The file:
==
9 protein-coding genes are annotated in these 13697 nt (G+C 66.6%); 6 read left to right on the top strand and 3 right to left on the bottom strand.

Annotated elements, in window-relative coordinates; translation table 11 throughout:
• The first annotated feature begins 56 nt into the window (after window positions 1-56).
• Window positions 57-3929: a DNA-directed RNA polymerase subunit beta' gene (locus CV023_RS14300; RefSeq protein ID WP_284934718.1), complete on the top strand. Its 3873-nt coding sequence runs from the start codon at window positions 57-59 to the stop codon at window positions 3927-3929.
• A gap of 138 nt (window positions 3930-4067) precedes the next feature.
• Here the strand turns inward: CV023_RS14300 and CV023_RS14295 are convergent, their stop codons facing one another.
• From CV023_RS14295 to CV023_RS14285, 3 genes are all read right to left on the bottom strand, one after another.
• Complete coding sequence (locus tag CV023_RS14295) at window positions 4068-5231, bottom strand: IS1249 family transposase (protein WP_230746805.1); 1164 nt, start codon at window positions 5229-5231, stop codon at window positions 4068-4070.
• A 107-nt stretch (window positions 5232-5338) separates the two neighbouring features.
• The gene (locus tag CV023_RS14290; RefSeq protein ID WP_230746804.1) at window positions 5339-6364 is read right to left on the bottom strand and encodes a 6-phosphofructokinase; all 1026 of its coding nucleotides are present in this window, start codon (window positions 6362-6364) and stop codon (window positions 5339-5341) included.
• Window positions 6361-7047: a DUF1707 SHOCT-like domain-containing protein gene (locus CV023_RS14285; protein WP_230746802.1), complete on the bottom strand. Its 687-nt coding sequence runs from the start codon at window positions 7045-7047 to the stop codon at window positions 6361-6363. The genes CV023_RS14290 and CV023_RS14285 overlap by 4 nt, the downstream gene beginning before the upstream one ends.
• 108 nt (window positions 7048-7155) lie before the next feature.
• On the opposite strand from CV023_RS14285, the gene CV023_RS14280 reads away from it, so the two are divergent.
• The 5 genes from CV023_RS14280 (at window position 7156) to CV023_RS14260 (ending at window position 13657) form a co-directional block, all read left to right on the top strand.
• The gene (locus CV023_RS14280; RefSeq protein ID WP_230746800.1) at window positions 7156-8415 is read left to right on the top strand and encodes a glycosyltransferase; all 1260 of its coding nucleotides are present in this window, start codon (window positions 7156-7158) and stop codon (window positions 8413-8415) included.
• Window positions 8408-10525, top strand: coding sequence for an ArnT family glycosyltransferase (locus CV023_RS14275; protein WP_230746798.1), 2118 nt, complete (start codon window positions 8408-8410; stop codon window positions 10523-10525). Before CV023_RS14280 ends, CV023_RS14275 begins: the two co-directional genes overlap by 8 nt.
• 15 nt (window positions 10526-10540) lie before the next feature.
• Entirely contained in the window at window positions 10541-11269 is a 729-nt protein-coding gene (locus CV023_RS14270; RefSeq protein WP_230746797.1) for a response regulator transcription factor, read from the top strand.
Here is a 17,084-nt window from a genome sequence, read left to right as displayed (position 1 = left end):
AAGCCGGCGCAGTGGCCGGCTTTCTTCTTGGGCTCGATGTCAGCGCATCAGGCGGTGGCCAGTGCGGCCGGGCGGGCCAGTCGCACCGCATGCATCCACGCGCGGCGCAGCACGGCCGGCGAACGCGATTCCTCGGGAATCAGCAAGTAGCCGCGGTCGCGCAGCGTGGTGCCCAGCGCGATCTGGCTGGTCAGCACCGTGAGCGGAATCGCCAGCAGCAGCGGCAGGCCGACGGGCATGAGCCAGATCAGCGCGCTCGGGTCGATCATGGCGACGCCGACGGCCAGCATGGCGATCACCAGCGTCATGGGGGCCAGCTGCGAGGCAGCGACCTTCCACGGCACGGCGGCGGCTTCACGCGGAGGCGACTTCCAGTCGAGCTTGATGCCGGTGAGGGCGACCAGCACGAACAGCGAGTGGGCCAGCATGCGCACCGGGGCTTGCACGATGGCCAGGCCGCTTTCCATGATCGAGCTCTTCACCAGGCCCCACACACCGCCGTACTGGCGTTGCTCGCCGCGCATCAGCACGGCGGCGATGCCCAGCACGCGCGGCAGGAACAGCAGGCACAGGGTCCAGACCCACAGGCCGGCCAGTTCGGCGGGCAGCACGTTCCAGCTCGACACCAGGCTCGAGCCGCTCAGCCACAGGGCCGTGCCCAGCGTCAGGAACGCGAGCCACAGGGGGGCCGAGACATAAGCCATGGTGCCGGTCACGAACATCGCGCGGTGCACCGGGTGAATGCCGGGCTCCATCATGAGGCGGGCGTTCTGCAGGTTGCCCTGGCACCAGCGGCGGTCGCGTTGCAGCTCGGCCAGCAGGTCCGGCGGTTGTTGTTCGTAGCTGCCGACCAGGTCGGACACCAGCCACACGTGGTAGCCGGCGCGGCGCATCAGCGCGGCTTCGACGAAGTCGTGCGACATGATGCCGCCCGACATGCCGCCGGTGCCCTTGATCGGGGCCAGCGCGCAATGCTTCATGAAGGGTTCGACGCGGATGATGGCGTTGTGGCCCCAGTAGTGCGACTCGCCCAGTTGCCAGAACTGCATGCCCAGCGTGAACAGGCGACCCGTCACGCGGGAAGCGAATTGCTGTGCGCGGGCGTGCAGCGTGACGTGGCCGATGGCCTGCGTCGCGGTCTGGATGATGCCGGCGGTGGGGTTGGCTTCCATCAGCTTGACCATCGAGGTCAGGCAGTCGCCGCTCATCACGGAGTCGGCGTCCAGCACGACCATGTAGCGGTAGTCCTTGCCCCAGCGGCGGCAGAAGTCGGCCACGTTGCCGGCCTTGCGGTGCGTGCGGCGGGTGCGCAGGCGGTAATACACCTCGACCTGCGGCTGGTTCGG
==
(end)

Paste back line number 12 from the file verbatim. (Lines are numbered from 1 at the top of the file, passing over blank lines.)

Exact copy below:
• 108 nt (window positions 7048-7155) lie before the next feature.